St. Petersburg native serves aboard Navy warship in Norfolk


Photo Credit: Navy/Dustin Good

NORFOLK, Va – A St. Petersburg, Florida, native and 2014 Boca Ciega High School graduate is serving in the U.S. Navy aboard USS Kearsarge.

Petty Officer 3rd Class Morris Cooper is an Air Traffic Controller aboard the amphibious transport dock operating out of Norfolk.

Kearsarge, one of the Navy’s most advanced amphibious ships, is designed to deliver Marines and their equipment where they are needed to support a variety of missions ranging from amphibious assaults to humanitarian relief efforts.

A Navy Air Traffic Controller is responsible for the safe and expeditious control of naval aircraft.

“My father always said 'don’t be a follower, be a leader',” Cooper said. “I was into producing my own music. I joined the Navy to do something important that would be beneficial as a civilian after serving.”

Sailors’ jobs are highly varied aboard USS Kearsarge. More than 400 men and women make up the ship's crew, which keeps all parts of the ship running smoothly, from handling weaponry to maintaining the engines. An additional 700 Marines can be embarked. USS Kearsarge is capable of transporting Marines and landing them where they are needed via helicopters, vertical takeoff and landing aircraft and landing craft.

"The success of our Surface Force ships is measured by our ability to provide Fleet Commanders with combat naval power at sea and to project that power ashore where and when it matters," said Vice Adm. Richard A. Brown, commander, Naval Surface Forces. "It's hard work to ready ships for combat operations at sea - it takes the talent of an entire crew working well together. I'm extremely proud of the each and every surface warrior's contributions to the Navy's enduring mission of protecting and defending America, at home and around the world."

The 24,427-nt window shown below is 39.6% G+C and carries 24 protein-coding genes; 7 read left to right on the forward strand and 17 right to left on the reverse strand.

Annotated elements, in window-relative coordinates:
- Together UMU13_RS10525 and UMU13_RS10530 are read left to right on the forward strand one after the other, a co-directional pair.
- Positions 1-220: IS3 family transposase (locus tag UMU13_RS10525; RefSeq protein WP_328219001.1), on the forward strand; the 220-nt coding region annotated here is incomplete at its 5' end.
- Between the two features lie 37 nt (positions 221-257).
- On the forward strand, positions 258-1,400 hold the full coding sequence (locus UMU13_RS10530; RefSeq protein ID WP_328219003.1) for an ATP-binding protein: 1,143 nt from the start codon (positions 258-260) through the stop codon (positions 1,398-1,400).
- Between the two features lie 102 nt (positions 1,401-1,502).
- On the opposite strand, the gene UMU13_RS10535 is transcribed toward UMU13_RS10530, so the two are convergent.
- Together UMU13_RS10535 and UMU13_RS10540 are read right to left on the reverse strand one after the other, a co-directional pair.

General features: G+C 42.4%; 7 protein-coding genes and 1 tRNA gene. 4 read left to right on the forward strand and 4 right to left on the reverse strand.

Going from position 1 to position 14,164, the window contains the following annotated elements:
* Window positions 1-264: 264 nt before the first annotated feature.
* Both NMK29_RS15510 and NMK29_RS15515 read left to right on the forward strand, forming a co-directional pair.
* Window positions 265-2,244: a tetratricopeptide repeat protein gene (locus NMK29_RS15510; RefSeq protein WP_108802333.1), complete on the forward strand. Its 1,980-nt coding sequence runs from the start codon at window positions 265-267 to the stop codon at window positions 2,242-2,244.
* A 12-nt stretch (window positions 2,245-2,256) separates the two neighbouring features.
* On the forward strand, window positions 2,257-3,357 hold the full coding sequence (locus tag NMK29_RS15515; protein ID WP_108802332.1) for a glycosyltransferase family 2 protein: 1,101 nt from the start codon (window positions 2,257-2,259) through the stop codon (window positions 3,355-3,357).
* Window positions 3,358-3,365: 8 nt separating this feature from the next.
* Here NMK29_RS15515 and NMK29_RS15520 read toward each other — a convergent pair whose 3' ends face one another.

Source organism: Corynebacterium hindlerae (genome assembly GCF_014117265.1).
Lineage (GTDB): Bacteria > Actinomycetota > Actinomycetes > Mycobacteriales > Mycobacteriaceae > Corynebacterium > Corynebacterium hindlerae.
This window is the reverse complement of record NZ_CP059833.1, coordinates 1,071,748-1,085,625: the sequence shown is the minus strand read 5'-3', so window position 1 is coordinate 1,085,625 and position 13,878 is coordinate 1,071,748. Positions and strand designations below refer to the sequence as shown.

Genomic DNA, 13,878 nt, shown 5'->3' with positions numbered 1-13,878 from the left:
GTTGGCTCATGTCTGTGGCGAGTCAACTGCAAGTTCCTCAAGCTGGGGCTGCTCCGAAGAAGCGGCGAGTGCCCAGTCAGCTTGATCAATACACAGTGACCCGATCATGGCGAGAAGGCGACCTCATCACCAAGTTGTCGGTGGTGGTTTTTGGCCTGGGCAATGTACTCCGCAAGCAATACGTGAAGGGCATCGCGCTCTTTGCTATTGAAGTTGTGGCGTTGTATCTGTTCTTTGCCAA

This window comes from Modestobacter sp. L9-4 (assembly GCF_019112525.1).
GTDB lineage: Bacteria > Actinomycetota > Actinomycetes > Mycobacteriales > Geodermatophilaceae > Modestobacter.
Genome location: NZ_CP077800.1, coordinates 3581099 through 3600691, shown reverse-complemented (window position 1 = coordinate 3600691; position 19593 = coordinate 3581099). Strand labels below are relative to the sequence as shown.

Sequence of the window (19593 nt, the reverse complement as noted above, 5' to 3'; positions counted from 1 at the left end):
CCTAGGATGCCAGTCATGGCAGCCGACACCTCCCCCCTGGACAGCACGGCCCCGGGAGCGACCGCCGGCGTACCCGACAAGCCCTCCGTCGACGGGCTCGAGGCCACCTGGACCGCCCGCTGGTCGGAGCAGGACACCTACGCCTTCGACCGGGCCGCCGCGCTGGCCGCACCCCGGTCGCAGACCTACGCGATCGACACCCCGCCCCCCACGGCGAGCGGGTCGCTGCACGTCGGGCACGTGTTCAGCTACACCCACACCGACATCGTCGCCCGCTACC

These amphibious transport dock ships support amphibious assault, special operations or expeditionary warfare missions and can serve as secondary aviation platforms for amphibious ready groups. Because of their inherent capabilities, these ships have been and will continue to be called upon to support humanitarian and other contingency missions on short notice.

Cooper has military ties with family members who have previously served and is honored to carry on the family tradition.

“My cousin was in the Air Force,” Cooper said.

Cooper’s proudest accomplishment was giving a speech to fellow crewmembers, while in Puerto Rico during hurricane Irma relief efforts, on the topic of USS Kearsarge history.

As a member of one of the U.S. Navy’s most relied-upon assets, Cooper and other USS Kearsarge sailors know they are part of a legacy that will last beyond their lifetimes.

“Serving in the Navy has helped me learn about responsibility,” Cooper said. “A lot of different types of people on this ship come together to get the job done when we’re needed. This ship has the capabilities to do a lot of different things.”

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